• Divide the mixture evenly between the two cake tins and bake for about 20-25 minutes until risen and springy. Remove and leave to cool completely

• When the cakes are cool, crumble them into a large mixing bowl. Add the apple sauce and combine until you are able to squidge the mixture into balls, you may need more apple sauce

• Lovingly roll little balls of cake in your hands and set them onto a baking tray lined with baking parchment. Repeat until all the mixture is used up. Place the baking tray in the fridge for up to four hours

• When you are ready to coat your cake bites, place them in the freezer on the baking tray (for 20 minutes maximum). Then melt the chocolate or couverture over a very low heat in a bain marie. When it has just melted, turn off the heat

• Skewer one of the cake balls and holding it over the bain marie, use a spoon to drop the chocolate onto the ball. Rotate the ball until covered in chocolate. Keep rotating to allow excess chocolate to drip off. Then place the skewer into a jug/tall thing so that the cake bite is upright. If you have some oasis for flower arranging, put them in that, it works a treat. Put baking parchment over the work surface to catch any dripping chocolate. Decorate with pretty things if you wish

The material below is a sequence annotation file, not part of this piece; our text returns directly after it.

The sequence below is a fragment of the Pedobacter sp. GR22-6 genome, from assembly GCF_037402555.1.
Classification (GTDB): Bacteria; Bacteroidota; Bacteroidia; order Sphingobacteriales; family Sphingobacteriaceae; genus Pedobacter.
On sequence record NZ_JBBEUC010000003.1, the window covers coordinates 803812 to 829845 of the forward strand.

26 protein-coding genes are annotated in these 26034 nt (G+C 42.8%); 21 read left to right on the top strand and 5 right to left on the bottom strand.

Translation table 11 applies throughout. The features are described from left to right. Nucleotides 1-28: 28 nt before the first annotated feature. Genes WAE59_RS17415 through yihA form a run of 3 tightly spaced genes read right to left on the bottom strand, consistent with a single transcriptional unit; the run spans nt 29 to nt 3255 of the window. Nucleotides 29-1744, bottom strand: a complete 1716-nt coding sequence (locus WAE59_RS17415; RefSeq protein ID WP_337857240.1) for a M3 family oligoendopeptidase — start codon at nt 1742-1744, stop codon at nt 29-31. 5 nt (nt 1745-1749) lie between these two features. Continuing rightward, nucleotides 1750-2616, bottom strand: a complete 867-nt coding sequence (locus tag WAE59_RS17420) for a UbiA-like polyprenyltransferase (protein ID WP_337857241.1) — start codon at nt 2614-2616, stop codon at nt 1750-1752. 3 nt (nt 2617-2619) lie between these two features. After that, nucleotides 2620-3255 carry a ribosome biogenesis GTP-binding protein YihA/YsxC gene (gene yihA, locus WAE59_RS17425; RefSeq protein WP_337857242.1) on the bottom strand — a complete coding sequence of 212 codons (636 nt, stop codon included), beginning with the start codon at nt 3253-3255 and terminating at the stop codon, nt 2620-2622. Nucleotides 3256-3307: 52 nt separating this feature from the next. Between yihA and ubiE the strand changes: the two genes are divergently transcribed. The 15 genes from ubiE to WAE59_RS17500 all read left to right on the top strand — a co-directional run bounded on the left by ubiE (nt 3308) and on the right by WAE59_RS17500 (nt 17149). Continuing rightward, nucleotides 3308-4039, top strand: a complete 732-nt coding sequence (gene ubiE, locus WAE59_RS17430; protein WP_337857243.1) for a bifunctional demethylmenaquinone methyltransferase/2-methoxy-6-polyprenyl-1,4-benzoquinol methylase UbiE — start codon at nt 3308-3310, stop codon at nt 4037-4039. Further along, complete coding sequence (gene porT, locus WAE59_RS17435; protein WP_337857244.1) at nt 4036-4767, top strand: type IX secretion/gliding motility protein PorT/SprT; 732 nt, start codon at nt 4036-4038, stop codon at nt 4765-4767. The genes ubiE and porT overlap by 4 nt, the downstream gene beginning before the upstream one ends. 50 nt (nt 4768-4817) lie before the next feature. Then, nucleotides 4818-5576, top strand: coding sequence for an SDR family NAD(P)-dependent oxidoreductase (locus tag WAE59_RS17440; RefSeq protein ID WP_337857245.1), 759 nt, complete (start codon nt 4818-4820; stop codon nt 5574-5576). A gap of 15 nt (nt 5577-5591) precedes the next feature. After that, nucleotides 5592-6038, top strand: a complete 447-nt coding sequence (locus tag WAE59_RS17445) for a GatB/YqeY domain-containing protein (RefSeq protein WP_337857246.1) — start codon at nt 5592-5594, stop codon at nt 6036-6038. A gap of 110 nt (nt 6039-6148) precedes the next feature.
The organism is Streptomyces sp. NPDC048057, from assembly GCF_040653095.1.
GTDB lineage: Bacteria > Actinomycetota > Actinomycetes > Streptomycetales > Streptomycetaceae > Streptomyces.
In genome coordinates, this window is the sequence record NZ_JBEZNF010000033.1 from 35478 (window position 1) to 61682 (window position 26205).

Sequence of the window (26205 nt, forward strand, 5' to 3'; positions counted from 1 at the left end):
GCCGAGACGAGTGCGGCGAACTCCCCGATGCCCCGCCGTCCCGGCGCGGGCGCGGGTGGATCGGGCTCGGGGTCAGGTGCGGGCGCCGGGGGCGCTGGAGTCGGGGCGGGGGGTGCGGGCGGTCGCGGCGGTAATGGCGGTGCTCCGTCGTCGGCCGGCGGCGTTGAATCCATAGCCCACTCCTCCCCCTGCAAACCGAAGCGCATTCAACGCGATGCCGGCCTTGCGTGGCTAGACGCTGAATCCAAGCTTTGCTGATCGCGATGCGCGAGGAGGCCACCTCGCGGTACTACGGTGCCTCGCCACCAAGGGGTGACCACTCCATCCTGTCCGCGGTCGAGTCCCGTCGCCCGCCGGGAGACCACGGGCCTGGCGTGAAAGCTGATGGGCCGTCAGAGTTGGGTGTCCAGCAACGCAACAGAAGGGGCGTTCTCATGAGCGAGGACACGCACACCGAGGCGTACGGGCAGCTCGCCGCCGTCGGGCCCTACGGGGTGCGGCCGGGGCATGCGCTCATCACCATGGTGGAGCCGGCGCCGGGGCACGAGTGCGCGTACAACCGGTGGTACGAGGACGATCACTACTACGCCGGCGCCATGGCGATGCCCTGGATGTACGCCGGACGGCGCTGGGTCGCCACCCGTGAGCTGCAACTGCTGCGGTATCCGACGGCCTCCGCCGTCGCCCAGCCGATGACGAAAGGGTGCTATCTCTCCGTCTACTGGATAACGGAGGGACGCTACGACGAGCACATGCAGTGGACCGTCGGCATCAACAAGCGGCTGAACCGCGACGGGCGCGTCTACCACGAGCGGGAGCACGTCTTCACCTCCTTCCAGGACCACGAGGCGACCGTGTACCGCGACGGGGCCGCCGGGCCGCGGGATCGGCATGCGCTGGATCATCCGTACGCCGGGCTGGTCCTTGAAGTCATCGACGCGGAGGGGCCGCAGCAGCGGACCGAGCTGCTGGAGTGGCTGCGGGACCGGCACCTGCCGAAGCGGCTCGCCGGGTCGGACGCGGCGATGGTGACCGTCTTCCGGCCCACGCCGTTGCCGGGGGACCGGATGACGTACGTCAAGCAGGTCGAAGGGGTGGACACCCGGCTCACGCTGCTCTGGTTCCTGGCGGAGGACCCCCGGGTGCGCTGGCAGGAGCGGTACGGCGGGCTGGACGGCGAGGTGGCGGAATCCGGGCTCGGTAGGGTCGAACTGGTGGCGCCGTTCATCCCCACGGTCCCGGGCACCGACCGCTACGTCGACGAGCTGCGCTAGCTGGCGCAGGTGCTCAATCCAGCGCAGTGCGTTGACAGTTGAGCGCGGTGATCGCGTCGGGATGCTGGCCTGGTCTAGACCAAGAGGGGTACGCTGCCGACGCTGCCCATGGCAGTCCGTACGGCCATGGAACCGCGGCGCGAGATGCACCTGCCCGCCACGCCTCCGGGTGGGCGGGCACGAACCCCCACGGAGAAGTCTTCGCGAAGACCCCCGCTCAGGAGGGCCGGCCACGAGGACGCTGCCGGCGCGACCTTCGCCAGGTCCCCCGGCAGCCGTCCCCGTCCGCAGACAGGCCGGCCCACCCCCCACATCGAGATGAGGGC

• Continue coating the cake bites. When you run out of skewers, use a fork to gently remove the first cake bite you covered and place it onto baking parchment to dry fully. Repeat until all the cake balls are coated and drying on the baking parchment. I do hope that makes sense. They can be chilled in the fridge to finish them off.

• These can be stored in an airtight container in the fridge for ages, at least a week

• You could even package these up and take them to a nearby Supermarket Man. I’m sure he’d thank you...
© Pig in the Kitchen All Rights Reserved

Friday, 10 December 2010

Iced Christmas Biscuits (Gluten free and/or vegan)

gluten free recipes

Ever since Michael J Fox appeared diminutively on our screens in Back to the Future, I’ve been dubious about that whole time travel thing.

For example, imagine being transported back to Victorian times and then they discover you’re wearing a thong. That’s not going to end well is it?